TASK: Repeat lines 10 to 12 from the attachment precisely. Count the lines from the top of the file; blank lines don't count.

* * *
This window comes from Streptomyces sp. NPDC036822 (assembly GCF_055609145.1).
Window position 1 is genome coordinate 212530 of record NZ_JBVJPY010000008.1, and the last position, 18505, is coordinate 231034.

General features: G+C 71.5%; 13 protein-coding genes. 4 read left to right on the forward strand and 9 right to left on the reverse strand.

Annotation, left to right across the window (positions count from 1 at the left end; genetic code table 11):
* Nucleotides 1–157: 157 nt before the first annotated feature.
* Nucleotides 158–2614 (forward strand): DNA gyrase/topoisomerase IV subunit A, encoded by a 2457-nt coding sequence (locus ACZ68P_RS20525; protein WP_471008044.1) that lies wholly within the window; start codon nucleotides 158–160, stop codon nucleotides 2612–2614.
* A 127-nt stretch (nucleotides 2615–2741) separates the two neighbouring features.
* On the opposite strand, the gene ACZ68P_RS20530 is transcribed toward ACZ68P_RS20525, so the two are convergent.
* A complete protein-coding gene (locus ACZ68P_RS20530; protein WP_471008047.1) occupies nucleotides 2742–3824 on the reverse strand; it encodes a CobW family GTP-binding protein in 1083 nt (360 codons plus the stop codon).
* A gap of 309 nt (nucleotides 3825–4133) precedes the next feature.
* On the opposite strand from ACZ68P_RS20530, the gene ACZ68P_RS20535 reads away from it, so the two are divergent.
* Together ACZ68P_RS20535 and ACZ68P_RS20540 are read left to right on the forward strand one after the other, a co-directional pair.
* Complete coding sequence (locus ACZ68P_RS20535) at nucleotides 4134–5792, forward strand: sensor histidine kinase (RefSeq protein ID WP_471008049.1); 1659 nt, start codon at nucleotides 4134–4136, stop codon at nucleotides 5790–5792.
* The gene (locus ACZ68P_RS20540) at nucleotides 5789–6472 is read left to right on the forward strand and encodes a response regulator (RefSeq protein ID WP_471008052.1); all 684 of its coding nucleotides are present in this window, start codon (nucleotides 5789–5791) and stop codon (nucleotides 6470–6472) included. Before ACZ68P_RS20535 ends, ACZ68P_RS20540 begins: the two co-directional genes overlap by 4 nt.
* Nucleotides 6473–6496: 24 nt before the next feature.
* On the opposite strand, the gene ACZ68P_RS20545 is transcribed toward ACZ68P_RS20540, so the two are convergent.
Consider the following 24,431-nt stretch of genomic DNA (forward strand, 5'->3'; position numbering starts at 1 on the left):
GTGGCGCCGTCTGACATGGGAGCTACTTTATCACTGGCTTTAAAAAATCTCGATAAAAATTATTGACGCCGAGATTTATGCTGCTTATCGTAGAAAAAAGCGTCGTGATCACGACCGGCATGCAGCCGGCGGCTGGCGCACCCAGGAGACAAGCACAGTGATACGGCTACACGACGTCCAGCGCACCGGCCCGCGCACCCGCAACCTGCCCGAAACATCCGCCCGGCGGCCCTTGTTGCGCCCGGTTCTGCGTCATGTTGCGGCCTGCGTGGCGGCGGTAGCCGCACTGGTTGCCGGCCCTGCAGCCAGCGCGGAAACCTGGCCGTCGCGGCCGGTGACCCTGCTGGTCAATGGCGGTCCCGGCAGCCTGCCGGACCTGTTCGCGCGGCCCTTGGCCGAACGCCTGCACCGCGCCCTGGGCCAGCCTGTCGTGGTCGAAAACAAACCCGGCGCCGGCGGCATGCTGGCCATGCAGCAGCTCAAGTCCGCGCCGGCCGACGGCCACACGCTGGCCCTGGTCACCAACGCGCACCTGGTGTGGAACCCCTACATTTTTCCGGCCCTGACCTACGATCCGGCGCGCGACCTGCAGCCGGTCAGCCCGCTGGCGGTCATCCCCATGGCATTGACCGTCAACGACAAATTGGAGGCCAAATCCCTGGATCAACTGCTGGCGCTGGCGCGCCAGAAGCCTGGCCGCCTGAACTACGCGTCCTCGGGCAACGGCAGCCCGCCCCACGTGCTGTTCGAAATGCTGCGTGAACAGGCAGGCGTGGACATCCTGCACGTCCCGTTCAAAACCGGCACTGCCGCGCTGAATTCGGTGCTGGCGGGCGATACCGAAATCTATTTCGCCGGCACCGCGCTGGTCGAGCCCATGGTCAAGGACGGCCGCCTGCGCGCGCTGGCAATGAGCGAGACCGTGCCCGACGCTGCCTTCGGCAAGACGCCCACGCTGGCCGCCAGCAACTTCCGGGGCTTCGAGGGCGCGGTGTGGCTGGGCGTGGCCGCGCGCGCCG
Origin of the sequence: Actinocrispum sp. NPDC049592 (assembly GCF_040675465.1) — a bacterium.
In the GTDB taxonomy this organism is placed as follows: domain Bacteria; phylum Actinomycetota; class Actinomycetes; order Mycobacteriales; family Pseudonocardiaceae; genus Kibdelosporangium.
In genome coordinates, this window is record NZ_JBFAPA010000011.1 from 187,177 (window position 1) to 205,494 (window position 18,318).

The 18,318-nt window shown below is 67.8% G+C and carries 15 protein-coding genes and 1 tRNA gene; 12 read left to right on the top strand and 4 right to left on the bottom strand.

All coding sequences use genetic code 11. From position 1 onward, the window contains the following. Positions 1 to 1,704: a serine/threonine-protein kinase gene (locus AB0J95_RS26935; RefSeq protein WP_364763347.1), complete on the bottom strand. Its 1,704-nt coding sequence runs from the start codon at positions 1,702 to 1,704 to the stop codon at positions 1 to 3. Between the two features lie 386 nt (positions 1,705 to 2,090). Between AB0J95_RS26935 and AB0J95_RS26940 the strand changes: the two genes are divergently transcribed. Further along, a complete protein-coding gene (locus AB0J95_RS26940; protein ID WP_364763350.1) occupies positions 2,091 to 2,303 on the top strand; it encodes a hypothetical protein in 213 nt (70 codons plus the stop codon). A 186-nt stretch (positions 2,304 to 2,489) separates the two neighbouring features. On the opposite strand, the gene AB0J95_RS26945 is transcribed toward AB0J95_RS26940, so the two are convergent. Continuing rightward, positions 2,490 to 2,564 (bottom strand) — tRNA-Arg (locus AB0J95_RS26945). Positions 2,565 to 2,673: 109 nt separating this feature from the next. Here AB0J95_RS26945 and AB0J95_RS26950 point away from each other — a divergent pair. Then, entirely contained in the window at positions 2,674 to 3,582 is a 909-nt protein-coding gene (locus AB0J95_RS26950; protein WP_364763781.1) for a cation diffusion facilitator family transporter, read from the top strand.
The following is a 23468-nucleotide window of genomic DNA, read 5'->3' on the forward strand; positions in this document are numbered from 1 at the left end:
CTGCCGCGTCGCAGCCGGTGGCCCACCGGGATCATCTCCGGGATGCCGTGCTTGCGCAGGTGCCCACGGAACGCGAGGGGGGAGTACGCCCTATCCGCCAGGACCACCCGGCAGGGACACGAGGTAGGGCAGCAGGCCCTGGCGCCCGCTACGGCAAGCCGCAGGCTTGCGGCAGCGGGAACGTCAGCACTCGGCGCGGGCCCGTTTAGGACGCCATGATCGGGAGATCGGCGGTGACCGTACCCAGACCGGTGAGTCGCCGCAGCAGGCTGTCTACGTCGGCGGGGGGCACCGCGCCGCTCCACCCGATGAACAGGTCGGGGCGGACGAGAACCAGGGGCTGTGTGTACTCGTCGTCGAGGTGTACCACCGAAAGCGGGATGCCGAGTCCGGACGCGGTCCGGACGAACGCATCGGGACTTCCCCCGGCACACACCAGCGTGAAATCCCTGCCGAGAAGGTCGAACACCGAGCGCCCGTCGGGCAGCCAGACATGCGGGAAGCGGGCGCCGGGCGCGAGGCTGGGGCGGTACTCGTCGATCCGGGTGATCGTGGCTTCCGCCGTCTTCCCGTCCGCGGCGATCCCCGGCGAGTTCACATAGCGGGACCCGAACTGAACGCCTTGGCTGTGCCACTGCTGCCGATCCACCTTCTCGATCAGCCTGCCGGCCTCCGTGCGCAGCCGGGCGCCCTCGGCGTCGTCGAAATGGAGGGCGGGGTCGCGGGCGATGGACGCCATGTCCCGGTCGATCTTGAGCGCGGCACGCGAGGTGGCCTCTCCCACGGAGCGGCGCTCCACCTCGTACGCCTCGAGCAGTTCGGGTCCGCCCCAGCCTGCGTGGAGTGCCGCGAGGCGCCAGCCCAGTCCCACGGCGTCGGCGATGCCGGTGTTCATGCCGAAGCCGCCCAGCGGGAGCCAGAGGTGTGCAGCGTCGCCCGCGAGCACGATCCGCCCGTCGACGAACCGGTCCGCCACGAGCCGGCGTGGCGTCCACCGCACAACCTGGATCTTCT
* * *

* A gap of 309 nt (nucleotides 3825–4133) precedes the next feature.
* On the opposite strand from ACZ68P_RS20530, the gene ACZ68P_RS20535 reads away from it, so the two are divergent.
* Together ACZ68P_RS20535 and ACZ68P_RS20540 are read left to right on the forward strand one after the other, a co-directional pair.